More and more people are following suit, using services such as Netflix and Amazon Prime. But these programs take up a huge amount of digital bandwidth, and that's led to a dispute between these services and the Internet service providers that carry them.
The state of New York is taking a step toward a more humane prison system. Prison officials reached a landmark agreement today to limit the use of solitary confinement. The deal prohibits the use of extreme isolation to discipline under-age prisoners. It also offers new protections for pregnant women and for the disabled.
With us to talk about the deal is NPR's Carrie Johnson. Hi.
If there is such a thing as a home rink advantage, that makes the competition in the women's figure skating program fierce. Russian fans erupted with glee for Adelina Sotnikova on Wednesday. And then there's Yulia Lipnitskaya, a 15-year-old Russian phenom who has thrilled Russian fans and stunned the figure skating world.
Scott Hamilton, a 1984 figure skating gold medalist, has been watching Lipnitskaya closely.
"She's beyond her years. Like, you look at her and she qualified [to be age-eligible] for the Olympics by days," he says.
A few years ago, Missouri, like other states, was having trouble finding lethal execution drugs. Europe was balking, and U.S. drug manufacturers didn't want a part of it.
So Missouri turned to a place called a compounding pharmacy to make up the needed drugs based on the ingredients. Missouri officials sent an employee to a place called The Apothecary Shoppe in Oklahoma, with thousands of dollars in cash.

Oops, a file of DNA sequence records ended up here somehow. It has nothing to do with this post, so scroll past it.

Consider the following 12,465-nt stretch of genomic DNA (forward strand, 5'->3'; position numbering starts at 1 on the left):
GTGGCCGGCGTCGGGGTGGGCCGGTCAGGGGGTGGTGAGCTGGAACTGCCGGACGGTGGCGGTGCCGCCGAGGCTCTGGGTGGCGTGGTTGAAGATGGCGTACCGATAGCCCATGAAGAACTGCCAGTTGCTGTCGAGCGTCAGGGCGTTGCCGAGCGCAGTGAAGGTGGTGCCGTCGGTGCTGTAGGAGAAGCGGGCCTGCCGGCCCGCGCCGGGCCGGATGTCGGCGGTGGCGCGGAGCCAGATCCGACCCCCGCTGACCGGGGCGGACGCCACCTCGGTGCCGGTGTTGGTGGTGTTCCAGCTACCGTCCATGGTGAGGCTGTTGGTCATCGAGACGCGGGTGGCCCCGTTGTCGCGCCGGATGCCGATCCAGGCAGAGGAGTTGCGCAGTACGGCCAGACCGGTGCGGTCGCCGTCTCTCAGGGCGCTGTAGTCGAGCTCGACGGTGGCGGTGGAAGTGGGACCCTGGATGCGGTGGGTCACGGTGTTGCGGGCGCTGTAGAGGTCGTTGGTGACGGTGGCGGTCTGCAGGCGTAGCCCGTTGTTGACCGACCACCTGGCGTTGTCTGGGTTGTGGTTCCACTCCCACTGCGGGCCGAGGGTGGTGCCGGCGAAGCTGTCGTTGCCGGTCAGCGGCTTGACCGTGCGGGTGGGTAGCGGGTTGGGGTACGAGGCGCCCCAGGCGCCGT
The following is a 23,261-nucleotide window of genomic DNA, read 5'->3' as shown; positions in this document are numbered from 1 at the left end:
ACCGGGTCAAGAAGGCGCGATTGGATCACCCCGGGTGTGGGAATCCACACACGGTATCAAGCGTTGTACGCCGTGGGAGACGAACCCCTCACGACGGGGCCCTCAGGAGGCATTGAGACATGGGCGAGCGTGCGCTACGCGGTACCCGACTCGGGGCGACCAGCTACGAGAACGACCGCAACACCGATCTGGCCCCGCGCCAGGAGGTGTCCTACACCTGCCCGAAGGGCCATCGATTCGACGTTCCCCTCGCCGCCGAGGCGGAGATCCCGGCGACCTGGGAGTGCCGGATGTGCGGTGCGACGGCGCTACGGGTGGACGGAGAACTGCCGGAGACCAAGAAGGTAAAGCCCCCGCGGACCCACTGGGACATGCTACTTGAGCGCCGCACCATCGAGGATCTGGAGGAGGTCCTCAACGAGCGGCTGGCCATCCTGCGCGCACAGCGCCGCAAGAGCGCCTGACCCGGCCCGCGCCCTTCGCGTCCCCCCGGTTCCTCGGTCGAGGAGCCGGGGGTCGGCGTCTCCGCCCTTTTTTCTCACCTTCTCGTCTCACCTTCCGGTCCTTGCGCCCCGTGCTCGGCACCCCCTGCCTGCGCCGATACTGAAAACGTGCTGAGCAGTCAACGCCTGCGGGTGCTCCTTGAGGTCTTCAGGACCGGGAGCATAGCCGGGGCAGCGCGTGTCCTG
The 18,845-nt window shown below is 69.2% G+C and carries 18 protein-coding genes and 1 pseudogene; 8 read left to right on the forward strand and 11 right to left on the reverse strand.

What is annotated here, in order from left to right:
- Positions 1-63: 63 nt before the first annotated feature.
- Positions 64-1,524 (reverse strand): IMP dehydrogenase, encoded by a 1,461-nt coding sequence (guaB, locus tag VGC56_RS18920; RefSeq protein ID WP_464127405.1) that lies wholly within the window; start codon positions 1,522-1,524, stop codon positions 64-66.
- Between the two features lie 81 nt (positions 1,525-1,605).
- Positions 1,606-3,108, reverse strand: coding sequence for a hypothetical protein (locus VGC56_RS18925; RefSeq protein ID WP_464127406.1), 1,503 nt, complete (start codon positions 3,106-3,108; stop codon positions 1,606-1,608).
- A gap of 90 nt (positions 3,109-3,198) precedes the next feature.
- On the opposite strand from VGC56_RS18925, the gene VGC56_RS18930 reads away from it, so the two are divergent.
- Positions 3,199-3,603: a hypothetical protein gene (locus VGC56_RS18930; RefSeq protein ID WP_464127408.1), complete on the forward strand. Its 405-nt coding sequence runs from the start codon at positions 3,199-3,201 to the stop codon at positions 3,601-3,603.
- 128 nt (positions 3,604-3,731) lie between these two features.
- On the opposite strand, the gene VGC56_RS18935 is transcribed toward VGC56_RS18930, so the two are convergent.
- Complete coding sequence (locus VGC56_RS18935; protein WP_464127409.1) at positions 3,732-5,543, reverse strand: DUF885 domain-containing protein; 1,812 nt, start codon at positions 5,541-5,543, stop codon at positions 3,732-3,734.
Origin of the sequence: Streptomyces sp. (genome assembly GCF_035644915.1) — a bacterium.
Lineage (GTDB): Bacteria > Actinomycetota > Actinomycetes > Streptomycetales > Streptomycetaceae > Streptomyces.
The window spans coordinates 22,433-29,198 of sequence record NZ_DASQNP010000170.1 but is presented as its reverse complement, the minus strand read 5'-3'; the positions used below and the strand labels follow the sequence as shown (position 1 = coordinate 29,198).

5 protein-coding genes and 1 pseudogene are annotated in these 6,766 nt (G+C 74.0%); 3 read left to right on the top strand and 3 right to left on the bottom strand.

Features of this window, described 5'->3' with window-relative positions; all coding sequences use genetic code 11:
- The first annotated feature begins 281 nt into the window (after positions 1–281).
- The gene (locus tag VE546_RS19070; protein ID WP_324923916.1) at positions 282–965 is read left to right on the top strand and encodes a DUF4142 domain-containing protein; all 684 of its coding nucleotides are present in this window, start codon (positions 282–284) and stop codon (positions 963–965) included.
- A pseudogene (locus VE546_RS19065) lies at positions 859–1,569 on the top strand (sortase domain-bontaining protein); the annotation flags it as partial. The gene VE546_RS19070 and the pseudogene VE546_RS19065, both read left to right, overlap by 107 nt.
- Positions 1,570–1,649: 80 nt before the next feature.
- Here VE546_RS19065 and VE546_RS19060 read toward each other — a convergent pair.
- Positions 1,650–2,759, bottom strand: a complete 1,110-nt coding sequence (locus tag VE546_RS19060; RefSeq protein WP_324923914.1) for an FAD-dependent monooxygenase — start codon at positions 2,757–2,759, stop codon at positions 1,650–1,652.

Last week, George Lombardi, director of Missouri's Department of Corrections, explained to lawmakers why his employees had to go to such lengths.
In a mobile classroom — basically a trailer outfitted with a desk and some chairs — music teacher Chris Miller works with a group of active kindergartners dressed in green and khaki school uniforms. He teaches them the basics: musical concepts, artists and styles of music.
"Everybody repeat after me," he says. "Wade in the water." Kids sing back, "Wade in the water."
From NPR News, this is ALL THINGS CONSIDERED. I'm Audie Cornish.
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Motorists in north Florida know the town of Hampton as a speed trap, or at least the two-block stretch of Highway 301 that passes through Hampton. And now, state lawmakers are planning to get rid of it - not the stretch of highway, they plan to get rid of the town. To explain this, reporter Aaron Deslatte joins us from Orlando. He's the capital bureau chief for the Orlando Sentinel. Welcome to the program.
Control of Congress won't be the only big question in this fall's elections. A quieter but critical battle is being waged over state-level races for secretary of state. In most states, that's the official in charge of running elections. Elections have become a political lightning rod. Many conservatives rail against voter fraud and lax rules, liberals say that's voter suppression. And now, as NPR's Peter Overby reports, superPACs want to nationalize the fight over secretary of state.